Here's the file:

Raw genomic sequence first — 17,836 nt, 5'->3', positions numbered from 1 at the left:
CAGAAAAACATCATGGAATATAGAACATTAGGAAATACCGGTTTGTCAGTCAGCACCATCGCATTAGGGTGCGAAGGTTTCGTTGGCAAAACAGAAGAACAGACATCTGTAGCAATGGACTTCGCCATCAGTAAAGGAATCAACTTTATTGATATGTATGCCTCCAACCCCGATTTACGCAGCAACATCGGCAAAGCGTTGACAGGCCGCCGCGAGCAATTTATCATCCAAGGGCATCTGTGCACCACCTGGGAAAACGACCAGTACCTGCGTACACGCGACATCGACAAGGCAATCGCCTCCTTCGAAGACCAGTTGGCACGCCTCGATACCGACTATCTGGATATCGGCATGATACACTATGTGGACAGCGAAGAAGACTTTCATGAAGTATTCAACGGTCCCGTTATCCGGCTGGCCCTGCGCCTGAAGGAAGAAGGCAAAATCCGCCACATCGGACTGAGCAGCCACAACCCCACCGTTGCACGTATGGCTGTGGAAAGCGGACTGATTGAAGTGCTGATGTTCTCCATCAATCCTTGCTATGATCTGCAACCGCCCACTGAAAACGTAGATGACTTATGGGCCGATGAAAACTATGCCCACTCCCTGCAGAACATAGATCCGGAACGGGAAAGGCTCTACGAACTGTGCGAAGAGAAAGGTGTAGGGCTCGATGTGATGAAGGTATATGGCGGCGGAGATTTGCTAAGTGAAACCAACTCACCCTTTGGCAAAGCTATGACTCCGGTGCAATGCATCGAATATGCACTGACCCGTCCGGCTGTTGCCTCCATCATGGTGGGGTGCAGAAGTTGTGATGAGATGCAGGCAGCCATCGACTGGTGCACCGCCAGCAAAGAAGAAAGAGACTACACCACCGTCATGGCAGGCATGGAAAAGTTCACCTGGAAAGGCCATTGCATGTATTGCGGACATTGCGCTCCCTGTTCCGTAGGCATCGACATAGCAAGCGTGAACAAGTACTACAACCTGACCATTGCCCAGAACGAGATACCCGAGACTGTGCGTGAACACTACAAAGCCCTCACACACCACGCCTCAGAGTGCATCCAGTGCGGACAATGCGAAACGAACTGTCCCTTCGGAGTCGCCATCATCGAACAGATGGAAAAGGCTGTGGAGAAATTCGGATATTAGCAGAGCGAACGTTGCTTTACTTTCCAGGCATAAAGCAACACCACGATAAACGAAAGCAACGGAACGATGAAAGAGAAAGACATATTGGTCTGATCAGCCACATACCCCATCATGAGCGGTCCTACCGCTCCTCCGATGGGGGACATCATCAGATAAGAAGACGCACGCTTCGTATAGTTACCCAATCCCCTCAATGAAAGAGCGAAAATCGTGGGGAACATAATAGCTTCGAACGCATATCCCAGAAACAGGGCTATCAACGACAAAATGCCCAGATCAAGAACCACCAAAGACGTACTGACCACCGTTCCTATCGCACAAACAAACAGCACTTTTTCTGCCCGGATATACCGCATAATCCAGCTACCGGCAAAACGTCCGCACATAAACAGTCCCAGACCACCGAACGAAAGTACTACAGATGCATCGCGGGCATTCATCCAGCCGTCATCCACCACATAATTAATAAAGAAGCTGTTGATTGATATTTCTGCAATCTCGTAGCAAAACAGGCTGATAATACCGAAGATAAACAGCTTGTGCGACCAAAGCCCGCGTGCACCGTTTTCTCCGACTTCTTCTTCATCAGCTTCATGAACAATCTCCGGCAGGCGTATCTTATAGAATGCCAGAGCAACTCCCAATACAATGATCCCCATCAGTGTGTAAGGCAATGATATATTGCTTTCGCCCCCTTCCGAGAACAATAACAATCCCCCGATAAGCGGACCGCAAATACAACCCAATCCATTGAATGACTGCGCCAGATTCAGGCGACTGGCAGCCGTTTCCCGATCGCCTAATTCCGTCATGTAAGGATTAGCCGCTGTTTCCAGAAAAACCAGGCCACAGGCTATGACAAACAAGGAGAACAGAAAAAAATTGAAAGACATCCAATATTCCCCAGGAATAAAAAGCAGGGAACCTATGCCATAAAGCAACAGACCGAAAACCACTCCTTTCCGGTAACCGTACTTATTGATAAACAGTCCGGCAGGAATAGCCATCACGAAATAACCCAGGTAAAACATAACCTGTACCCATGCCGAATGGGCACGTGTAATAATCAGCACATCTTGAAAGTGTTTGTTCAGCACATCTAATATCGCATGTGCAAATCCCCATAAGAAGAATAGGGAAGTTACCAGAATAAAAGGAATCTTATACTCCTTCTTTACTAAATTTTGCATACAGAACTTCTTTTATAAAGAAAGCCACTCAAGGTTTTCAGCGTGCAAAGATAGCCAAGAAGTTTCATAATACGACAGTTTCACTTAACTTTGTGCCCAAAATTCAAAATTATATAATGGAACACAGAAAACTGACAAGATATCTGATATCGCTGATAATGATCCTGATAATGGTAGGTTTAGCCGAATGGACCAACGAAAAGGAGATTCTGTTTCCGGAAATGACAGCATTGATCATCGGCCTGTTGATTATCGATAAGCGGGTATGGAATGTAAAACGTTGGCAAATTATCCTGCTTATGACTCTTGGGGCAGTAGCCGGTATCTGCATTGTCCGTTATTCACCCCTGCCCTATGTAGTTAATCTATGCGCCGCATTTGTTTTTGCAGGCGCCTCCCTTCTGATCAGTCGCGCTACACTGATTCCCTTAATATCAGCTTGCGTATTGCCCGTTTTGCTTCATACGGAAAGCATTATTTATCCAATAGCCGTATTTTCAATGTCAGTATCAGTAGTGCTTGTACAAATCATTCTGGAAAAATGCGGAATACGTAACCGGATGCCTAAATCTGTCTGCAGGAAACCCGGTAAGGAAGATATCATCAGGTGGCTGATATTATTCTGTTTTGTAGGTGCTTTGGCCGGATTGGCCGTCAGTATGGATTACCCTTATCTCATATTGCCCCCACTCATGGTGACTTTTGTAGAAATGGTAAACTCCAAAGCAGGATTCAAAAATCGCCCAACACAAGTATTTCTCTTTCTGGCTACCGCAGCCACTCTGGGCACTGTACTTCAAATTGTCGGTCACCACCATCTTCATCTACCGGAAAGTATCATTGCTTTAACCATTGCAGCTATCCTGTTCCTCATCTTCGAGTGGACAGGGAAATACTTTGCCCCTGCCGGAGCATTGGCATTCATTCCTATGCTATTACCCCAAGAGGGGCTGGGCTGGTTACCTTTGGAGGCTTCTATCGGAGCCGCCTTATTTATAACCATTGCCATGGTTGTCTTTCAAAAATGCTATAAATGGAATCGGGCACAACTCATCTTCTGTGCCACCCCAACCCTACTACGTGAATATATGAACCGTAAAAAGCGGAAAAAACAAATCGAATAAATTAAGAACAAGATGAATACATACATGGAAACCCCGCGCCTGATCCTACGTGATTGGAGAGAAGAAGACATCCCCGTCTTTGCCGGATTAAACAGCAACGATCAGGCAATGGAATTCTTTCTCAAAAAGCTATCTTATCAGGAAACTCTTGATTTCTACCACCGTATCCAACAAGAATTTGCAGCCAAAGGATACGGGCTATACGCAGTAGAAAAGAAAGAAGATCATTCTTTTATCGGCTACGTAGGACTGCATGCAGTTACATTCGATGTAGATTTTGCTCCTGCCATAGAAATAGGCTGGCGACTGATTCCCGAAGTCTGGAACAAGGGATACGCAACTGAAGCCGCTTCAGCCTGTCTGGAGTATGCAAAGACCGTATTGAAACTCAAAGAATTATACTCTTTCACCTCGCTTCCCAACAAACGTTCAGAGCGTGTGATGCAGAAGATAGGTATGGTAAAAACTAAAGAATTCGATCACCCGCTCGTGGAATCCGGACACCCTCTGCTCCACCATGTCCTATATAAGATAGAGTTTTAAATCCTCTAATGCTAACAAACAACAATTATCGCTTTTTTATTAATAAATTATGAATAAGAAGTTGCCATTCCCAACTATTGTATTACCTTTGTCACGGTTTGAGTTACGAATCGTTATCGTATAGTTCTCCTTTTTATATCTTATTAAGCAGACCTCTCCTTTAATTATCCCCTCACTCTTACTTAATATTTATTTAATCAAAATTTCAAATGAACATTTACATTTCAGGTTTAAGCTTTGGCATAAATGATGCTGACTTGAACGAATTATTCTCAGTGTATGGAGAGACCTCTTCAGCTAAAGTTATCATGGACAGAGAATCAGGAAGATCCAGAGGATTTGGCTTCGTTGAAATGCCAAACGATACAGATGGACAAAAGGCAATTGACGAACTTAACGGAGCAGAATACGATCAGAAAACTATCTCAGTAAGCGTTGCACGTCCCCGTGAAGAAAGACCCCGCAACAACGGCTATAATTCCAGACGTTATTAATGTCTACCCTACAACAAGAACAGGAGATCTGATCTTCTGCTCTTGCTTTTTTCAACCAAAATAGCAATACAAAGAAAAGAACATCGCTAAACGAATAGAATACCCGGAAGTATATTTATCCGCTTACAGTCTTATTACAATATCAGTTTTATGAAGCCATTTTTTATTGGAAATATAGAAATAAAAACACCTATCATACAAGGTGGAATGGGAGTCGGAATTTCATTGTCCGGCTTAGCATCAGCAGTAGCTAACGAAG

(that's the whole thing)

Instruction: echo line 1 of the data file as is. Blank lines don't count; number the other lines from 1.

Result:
Raw genomic sequence first — 17,836 nt, 5'->3', positions numbered from 1 at the left: